In 2015, when a group of armed cultists stormed the family farmland of Asi Emmanson to excavate sand, she could not bear the pain of seeing her only means of livelihood and family heritage in ruins.
Seventy-nine years at the time, she developed high blood pressure and died of a heart attack.
She was a promising smallholder farmer who grew palm plants on the farmland she inherited from her late husband, Emmanson Uwaidem.
“Nobody ever tampered with this palm plot right from my youth to when I became mature,” Mrs Uwaidem’s eldest son, Ismaila Uwaidem, who is also the deputy village head of Ikot Ekpuk, a village in the South-west of Uyo, Akwa Ibom State capital, said.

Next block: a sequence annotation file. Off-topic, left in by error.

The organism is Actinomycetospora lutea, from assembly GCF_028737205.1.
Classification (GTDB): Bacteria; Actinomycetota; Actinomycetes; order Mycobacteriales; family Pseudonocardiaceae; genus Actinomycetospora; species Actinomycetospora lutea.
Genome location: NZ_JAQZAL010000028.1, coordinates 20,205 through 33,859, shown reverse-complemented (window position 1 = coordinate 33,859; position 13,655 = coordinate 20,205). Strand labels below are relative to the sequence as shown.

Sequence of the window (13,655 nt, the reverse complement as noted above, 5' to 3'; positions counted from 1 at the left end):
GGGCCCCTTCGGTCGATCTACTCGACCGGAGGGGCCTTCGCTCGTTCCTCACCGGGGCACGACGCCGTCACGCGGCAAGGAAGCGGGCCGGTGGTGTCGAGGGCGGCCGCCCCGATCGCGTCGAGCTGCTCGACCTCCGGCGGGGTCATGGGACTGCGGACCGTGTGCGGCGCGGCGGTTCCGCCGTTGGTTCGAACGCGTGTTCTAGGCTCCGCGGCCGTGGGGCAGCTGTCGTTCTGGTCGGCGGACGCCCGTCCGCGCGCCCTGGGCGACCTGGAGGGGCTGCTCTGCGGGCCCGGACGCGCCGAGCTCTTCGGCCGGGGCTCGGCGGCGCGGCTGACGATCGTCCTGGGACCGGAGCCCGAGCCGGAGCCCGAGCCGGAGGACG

“When I came to confront them, they were prepared to harm me so that they can inherit everything; even some of our properties were damaged just for saying what they were doing was bad.”
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